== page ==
Sharnsky said the app will be useful in ways other than “just pushing information out.”
“It will get information to people who won’t necessarily take the time and go through the cumbersome process of getting on our web page. I think our web page is a little bit cumbersome,” he said. “I think this [app] is on the leading edge of cities using something like this kind of technology. ... It’s a very worthwhile endeavor for the city to enter into and it’s a small cost to reach, potentially, a great number of people.”
Nace said the city is always looking for ways to “communicate with our citizens” and this is a new way to do that.
Also during the meeting:
- Council passed a resolution confirming the appointment of Mark Auburn, Dan Konvolinka, Rita Madick, Cynthia Visca and Thomas Wagner to Fairlawn’s 2014 Charter Review Commission.
“Our charter is like the constitution. Council can’t change it,” Sharnsky said. “What happens is that every three years they pick five members of the community to come in and review the Charter. What they do is they take input from the community and then make recommendations about possible changes to the charter. They will come to Council with their concerns or their thoughts about what needs to be changed, and then Council will review those recommendations and then decide whether it is worthwhile to send them to the voting public on the ballot. If we see something that needs to go on the ballot, then we will have it put on the ballot. But the final decision to make those changes is based on the voting public of Fairlawn.”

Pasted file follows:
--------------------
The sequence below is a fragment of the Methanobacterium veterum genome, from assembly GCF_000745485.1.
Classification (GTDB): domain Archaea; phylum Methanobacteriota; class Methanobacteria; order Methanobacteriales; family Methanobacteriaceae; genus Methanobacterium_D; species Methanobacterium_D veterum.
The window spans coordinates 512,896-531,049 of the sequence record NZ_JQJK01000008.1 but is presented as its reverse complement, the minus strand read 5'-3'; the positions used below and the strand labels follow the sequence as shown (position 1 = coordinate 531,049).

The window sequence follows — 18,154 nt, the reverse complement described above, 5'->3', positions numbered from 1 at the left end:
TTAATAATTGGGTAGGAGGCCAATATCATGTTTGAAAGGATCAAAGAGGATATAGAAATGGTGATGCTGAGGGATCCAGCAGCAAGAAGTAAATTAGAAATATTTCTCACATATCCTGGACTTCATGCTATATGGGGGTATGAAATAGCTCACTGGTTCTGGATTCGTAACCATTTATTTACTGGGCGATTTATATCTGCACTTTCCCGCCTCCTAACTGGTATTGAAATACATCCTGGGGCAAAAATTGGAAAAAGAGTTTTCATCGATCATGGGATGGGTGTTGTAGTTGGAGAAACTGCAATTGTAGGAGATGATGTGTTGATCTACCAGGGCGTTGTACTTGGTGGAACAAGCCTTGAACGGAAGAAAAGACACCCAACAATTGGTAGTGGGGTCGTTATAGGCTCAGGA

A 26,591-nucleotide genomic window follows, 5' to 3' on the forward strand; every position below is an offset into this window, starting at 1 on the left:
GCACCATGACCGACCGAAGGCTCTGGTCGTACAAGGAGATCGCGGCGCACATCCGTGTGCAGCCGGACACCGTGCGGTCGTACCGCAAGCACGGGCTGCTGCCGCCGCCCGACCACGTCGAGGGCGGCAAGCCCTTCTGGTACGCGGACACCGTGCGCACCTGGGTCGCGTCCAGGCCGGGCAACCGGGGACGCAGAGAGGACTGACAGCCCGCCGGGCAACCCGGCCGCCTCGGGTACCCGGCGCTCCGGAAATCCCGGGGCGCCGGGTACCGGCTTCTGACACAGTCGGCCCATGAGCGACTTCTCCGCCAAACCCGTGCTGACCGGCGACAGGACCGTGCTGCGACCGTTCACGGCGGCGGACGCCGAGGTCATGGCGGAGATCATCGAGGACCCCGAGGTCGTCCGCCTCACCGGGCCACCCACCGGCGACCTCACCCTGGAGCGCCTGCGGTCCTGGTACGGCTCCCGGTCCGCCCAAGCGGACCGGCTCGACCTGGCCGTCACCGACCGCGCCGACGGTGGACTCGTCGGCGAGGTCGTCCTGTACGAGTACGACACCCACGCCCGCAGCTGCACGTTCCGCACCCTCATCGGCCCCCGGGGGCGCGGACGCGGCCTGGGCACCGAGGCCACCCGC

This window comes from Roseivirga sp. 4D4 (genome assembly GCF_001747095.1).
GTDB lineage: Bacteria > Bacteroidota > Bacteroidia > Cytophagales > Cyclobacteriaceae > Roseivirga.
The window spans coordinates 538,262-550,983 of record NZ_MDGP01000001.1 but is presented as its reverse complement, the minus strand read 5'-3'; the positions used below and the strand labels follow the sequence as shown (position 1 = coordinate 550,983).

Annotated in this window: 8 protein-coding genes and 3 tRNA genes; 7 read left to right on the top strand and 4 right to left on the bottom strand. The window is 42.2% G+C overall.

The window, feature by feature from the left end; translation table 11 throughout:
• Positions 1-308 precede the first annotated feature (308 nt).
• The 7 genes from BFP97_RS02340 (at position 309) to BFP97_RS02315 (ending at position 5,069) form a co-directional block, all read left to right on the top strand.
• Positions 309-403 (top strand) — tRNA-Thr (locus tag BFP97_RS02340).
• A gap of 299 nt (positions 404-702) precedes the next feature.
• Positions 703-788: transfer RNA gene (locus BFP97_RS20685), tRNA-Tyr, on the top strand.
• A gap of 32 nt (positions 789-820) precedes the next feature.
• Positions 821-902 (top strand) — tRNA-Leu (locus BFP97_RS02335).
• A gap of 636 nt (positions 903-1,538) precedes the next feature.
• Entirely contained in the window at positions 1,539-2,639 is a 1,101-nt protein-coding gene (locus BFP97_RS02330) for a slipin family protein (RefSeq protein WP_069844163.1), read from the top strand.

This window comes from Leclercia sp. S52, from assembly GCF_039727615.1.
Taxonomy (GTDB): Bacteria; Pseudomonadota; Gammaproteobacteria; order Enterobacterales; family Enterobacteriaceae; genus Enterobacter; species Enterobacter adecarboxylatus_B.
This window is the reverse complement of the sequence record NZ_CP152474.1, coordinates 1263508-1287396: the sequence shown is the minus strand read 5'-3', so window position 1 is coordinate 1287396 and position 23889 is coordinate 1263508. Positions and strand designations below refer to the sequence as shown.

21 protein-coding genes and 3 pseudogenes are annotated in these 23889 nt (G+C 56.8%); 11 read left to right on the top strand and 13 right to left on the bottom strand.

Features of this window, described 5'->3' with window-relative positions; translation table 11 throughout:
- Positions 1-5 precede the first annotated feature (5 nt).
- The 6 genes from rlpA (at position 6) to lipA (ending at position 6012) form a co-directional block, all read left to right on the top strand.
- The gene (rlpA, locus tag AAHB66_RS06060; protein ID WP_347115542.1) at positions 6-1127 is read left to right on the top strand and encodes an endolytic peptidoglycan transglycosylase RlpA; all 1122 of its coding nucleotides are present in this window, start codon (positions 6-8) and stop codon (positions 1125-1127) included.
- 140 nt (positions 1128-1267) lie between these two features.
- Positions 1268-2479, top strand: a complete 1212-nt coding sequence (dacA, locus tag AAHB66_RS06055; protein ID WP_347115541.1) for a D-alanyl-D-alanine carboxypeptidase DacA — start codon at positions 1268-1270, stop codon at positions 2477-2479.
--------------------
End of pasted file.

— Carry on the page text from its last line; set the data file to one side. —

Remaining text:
According to Sharnsky, the goal is to put any possible charter changes on the November 2014 General Election ballot.
“There are restrictions on how quickly things need to get done before they can get on the ballot,” he said. “That’s why we wanted to get the commission in place today, to give them enough time with the time restrictions involved. Hopefully, what we’re looking at, if there is anything to be voted on, is November. If not, it would probably go to the May election. But those suggestions wouldn’t go to waste.”
- Police Chief Kenneth Walsh said there are still openings for the afternoon session of Fairlawn’s 2014 Safety Town, which will be weekdays June 16-20 at the Fairlawn-Kiwanis Community Center.
“The afternoon sessions run from 1 until 3:30 p.m.,” he said. “If anyone has any preschool children they’d like to register, they can contact the police department [at 330-670-4300].”
According to Walsh, physical applications are available at the Fairlawn Police Department, 3487 S. Smith Road. Registration also is available on the city’s website.
The Safety Town graduation ceremony will take place June 20 at 5:30 p.m.
The next Fairlawn City Council meeting is set for June 16 at 6:30 p.m. at Fairlawn City Hall, 3487 S. Smith Road.